Danielle here! I’m still busy with NaNoWriMo, as well as finishing the edits on Journaling to Become a Better Writer. So instead of writing a new blog post this week, I’m recycling something I wrote for Carrie’s blog, Carrie Lynn Lewis Writing. This is the follow-up post to the one that appeared here at Indie Plot Twist last week, Working with New Characters. Enjoy!
Making a List and Checking It Twice
In my last guest post, I mentioned using a combination of list making and what I call the “gut test” to draw the story out of a character. But what should go onto that list? And how do you know if your “gut instinct” about an option is right?
Making the List
The first question is easy. What should go on your list? Everything. This is definitely where you ban the editor part of your brain. Slap down every idea that crosses your mind, no matter how ridiculous or far-fetched.
Your heroine has been washed up on a desert island after a storm that wrecked her ship. What does she do next?
- Curl up on the beach and cry.
- Explore the island to see if it’s inhabited.
- Expect a short stay and build a signal fire, devoting herself to tending it.
- Expect a long stay, roll up her sleeves, gather provisions, find or create a weapon, and build a hut.
- Build a raft to get to a nearby (hopefully inhabited) island.
- Realize that living alone on a deserted island is a dream come true and throw a party—with herself as the only guest.
- Hyperventilate about being eaten by cannibals and run around the island screaming.
Those last two options on my sample list embody the spirit of throwing down any—ANY—idea that crosses your mind. You just never know!
Once you have a list, pause for just a second. One option probably catches your attention more than the others—like a magnet drawing you in. That’s your gut instinct saying, “This is the right way to go.” For me, the option that drew my attention the most was the heroine throwing a party—alone at last! What a twist on the classic shipwreck story.
But is there any way to verify your gut instinct? You bet. Give it the three-tiered test.
Checking It Twice
Or in this case, three times.
- Question #1: Is this option true to the character?
In other words, would the character ever actually do something like this? You’ll notice in the list above, each option suggests something different about the heroine’s personality.
Curl up and cry—a vulnerable woman who is in no way prepared for the struggles ahead of her, alone on a desert island.
Roll up her sleeves and hunker down—a self-reliant woman already equipped with wilderness survival skills, or at least instinct and good sense.
Or my favorite option, throw a one-person party—an off-the-wall woman who marches to the beat of her own drum.
- Question #2: Which option is true to the rest of the story?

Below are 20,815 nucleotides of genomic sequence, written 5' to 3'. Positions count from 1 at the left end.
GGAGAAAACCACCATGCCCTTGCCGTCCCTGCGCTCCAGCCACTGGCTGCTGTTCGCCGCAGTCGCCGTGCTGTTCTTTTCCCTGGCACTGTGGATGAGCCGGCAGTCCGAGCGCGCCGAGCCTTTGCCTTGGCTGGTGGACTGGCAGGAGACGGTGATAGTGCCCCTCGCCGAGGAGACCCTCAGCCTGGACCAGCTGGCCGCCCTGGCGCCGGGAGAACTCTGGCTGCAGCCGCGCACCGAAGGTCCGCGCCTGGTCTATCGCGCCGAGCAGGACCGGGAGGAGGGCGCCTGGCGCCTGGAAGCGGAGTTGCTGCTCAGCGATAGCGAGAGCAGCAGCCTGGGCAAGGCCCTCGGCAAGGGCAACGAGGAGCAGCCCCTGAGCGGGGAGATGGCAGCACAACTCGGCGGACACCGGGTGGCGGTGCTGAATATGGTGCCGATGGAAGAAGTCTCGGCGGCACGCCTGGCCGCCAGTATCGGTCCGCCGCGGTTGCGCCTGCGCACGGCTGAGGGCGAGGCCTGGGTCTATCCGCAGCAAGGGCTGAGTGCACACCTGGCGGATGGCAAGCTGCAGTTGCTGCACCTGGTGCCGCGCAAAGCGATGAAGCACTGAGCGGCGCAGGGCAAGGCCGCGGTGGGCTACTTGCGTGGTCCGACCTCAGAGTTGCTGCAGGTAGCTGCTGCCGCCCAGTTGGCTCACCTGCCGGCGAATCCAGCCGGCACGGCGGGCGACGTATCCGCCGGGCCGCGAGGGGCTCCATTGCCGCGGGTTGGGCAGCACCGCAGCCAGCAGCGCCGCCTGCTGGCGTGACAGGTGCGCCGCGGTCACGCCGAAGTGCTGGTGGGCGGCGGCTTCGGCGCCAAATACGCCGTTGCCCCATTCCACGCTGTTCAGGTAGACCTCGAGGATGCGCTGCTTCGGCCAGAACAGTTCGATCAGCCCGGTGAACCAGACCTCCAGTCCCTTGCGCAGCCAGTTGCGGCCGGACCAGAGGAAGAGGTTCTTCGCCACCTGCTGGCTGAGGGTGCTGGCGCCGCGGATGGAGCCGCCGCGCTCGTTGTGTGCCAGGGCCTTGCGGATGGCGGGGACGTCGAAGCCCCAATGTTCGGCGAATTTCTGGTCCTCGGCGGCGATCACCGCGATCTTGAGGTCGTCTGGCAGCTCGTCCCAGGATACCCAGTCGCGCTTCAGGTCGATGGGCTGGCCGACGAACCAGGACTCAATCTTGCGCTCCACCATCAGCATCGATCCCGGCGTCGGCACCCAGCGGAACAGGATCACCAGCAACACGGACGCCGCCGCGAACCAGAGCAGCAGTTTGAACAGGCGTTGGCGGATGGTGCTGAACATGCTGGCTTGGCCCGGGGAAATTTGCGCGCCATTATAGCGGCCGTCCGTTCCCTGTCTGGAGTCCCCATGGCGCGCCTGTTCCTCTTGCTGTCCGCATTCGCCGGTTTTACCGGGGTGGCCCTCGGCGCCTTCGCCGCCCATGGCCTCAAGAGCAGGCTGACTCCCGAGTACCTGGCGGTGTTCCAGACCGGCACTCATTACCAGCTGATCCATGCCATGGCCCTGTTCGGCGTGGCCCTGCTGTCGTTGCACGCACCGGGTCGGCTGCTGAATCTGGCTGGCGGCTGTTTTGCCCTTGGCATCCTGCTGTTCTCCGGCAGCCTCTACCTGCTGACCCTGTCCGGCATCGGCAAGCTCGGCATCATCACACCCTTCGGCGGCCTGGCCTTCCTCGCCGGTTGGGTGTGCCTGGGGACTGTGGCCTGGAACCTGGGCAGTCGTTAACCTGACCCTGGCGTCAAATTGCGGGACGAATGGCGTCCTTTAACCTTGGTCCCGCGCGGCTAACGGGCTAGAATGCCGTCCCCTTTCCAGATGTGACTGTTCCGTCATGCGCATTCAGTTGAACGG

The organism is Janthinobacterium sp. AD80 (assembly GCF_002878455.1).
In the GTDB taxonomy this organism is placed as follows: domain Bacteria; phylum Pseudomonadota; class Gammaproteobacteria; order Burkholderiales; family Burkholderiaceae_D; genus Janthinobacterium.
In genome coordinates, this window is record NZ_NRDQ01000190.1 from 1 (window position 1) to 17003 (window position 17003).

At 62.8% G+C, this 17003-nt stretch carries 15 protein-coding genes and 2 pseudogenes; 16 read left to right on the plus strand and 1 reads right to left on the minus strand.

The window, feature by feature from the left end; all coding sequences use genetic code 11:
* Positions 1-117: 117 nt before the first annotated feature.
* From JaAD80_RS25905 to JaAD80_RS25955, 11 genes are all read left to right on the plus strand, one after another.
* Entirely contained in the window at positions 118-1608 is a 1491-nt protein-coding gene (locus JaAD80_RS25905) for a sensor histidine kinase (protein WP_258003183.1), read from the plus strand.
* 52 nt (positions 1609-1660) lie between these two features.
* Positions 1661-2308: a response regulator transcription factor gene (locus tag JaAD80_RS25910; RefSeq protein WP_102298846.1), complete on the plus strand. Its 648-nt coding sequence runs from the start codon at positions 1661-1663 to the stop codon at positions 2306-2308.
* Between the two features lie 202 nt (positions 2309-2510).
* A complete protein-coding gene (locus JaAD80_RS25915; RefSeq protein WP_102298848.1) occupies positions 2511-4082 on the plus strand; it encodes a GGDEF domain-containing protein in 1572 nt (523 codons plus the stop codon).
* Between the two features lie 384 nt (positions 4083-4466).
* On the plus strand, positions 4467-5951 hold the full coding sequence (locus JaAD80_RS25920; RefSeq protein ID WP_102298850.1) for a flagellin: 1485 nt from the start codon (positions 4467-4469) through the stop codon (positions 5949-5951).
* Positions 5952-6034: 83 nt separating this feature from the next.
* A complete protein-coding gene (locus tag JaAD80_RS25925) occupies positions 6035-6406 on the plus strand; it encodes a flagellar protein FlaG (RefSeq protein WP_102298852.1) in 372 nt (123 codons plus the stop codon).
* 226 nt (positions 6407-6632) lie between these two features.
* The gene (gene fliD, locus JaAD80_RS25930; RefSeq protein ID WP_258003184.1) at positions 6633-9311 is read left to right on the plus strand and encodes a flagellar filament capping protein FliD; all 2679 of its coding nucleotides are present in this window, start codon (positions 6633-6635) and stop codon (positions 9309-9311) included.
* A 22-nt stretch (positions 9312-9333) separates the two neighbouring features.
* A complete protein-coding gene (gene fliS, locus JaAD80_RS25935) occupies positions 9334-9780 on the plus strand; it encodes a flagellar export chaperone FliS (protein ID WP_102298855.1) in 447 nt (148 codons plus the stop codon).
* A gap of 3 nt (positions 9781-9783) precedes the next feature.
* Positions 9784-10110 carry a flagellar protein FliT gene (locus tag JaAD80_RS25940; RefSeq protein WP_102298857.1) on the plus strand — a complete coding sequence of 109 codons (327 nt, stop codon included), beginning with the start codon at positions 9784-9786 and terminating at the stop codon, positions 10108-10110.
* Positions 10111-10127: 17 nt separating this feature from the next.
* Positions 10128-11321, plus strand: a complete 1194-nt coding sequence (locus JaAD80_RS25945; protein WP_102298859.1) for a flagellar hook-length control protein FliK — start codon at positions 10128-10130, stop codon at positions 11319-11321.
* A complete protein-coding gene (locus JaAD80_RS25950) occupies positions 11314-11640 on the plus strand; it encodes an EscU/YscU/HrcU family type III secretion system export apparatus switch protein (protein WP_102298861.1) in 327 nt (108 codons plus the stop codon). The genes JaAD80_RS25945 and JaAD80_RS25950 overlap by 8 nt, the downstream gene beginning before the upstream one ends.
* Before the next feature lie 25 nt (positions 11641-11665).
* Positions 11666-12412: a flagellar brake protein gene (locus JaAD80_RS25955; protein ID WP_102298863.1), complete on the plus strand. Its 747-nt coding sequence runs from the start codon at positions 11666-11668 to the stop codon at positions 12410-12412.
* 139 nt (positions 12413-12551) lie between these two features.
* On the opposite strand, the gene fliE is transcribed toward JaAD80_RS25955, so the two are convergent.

If you’re still in the beginning stages of a book, you may not have a “rest of the story” yet. Fear not. You may have noticed in the list above that each option suggests not only something about the character, but also the story. Crybaby—soap opera. Sleeve roller—adventure. Party girl—humor.
On the other hand, you may already have a vague idea of some future events that are likely to go into the story. Maybe while you were lying in bed one night, you thought up a scene in which an adorable but mischievous monkey works its way into your heroine’s life and food stash. You love the monkey idea. You’re almost positive you’re going to keep it. Do any of the options in your list support the monkey idea?
For the party-with-myself woman, the monkey could add conflict. Miss Heroine has a whole island to herself, and she’s not about to share it with anyone—a pantry-raiding primate least of all.
Finally, we reach the last question, which should actually have been first because it’s the most important, but I saved it for last because it feels so boring.
- Question #3: Is this option true to the real world?
In other words, could or would such an event ever really happen? This is the part where we ask, “Will the reader believe this?” If not, your story’s credibility may be on the rocks—along with your heroine’s ship.
Maybe you’ve previously established in your story that there are NO other islands around for hundreds of miles. Then your heroine ups and builds a raft. Is this realistic? Nope. Beware that you do not inspire book-tossing impulses in your reader.
Carrie thinks my writing methods are instinctual. But do you want to hear a little secret? After fifty lists and a hundred and fifty tests, it can actually feel pretty cerebral! So however you approach a story, don’t be afraid to give this method a try. You just never know what your characters may tell you.